This month, the UK has a historic opportunity to improve trans rights. The government is currently consulting the public on whether it should make it easier for trans people to have their gender legally recognised through the Gender Recognition Act.
When courier Hayley Stanley transferred to Gnewt Cargo from NBC Couriers, she had no reason to think that she would end up at the center of a landmark employment rights case that is the first to test LGBTQ rights and discrimination in the UK gig economy.
She claims that she was bullied at work because she was transgender. Gnewt Cargo, a subsidiary of Menzies Distribution, denies this and says that she was sacked in January after she deliberately damaged the main door of its premises.
At the heart of this matter is not the dismissal itself but a question—do gig economy workers have the right to work free from discrimination and bullying?
“I’m six foot tall,” Hayley says. “It’s not like I blend in. Going to work in a skirt and makeup, you are conscious what people are saying or doing but mostly you just get on with your life."
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In the gig economy, workers like Hayley are treated like independent contractors with few employee rights despite often fulfilling the role of employee. Under UK law, it is illegal to discriminate against someone because they are transgender, but employers do not have to offer such protections to gig economy workers.
The Independent Workers Union of Great Britain (IWGB), who have been at the forefront of other test cases in the gig economy world, is supporting Hayley in her discrimination claim against Gnewt Cargo and Menzies Distribution.
“[Gig economy] contracts allow employers to wield excessive control over their workers and facilitate instant dismissals with no due process,” IWGB vice-president Max Dewhurst explains. “This results in a culture of fear and extreme insecurity and anxiety for the workers.”
Hayley’s daily routine with Gnewt was similar to her previous role with NBC. She would arrive at around 7 AM, delivering parcels around London until 4 PM. Hayley alleges she would arrive at work every day to find her loading bay packed with large, empty boxes and crates—up to 50 at busy times like Christmas—that she had to remove before she could start work.
Other couriers allegedly referred to her directly as a “geezer” and “bloke” while sniggering and muttering comments under their breath. On one occasion, she claims she arrived to find the company had even installed a staff canteen in her bay.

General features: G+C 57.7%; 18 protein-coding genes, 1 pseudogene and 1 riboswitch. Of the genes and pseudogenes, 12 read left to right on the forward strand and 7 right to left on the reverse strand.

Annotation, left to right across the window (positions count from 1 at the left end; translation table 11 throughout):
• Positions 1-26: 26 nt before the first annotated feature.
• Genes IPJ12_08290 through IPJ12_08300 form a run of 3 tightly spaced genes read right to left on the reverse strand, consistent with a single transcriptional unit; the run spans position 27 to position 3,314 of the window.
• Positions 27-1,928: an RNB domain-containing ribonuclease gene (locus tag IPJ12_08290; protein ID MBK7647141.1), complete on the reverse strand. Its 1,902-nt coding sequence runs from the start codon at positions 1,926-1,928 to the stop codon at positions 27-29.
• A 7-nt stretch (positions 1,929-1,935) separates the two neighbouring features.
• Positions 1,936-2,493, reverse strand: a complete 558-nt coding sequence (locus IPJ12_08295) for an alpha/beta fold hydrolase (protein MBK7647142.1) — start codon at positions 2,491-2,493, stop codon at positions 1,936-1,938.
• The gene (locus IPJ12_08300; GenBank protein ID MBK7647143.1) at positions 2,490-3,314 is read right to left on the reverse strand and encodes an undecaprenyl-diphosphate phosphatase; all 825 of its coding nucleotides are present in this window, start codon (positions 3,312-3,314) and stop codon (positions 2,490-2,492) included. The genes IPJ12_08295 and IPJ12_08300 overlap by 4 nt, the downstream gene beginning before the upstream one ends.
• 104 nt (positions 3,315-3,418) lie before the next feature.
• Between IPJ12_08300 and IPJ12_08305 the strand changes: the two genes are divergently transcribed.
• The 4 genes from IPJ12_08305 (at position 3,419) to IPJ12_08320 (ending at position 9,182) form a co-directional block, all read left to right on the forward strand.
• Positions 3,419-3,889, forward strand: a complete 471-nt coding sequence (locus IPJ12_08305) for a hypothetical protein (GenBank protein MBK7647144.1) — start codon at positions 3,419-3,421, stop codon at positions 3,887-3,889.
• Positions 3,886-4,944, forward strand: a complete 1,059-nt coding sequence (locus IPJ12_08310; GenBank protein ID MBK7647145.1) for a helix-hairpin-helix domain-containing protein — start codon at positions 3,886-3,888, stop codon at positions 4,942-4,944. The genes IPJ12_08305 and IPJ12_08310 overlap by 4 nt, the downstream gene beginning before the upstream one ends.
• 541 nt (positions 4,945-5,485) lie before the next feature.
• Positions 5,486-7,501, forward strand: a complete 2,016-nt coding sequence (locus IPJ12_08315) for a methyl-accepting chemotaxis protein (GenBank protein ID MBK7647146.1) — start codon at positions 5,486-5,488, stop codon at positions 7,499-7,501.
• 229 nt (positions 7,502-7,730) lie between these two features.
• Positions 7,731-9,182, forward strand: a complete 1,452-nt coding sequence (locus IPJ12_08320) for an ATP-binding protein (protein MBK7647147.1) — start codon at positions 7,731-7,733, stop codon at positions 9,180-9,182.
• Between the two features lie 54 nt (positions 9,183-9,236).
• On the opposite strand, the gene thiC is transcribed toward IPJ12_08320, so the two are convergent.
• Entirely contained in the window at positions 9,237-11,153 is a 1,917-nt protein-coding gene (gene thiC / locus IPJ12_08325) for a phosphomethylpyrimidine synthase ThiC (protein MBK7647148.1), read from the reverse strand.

Hayley says the harassment wasn’t limited to verbal insults and inconsiderate co-workers.
“I was cycling home along Borough High Street and my front wheel was wobbly and it came off,” she says. “Someone had loosened the quick release nuts on my bike. I could have been killed.”
According to her claim filed with an employment tribunal in July, this was not the first instance of vandalism. A month later, her tyres were allegedly punctured.
Gnewt did not respond to repeated requests for comment on these specific allegations of harassment. The company told Broadly in a statement: “Ms Stanley Hayley previously worked with Gnewt Cargo as a self-employed contractor. We ended that relationship in January of this year after an incident, captured on CCTV, in which she purposefully damaged the main roller shutter door of our premises by ramming it with a loaded pallet truck.”
Hayley denies this and says that she was only trying to remove the pallets, boxes, and cages blocking her bay. “I have to go in and out that door, so if I’d broke it intentionally, it would have stopped me working,” she says. “It was a complete accident.”
The company also maintains that Hayley was treated as any other independent contractor. “As a result of her action, the company incurred a large repair bill and was obliged to employ additional security for a number of days while the shutter could not be lowered. The decision to terminate her contract was purely due to this incident and any other self-employed contractor would have been treated in the same way.”
Gig economy companies ask that independent contractors behave like workers without seeming to offer them any protection from bullying in the workplace. This is something Hayley and IWGB hope to address with her claim.
She says of the transphobia she has faced outside of work in daily life: “I’ve been attacked. I’ve had beer thrown in my face, been punched in the head, but mostly I can just get out of it myself anyway. Obviously, it’s a problem, you’re always aware of it but it’s not been a huge problem for me.
“I never had any problems at NBC, apart from disagreements over normal work stuff,” she says. “I’m not a shrinking violet, but these are things I am going to complain about because I can’t do anything about it myself.”
It’s now a waiting game for Hayley, IWGB, Gnewt and any gig economy workers watching the case with interest. Documents were filed for her claim in July, a defence will likely follow and a full hearing has been scheduled by the Employment Tribunal that is expected to take place between April 8 and 12 in 2019.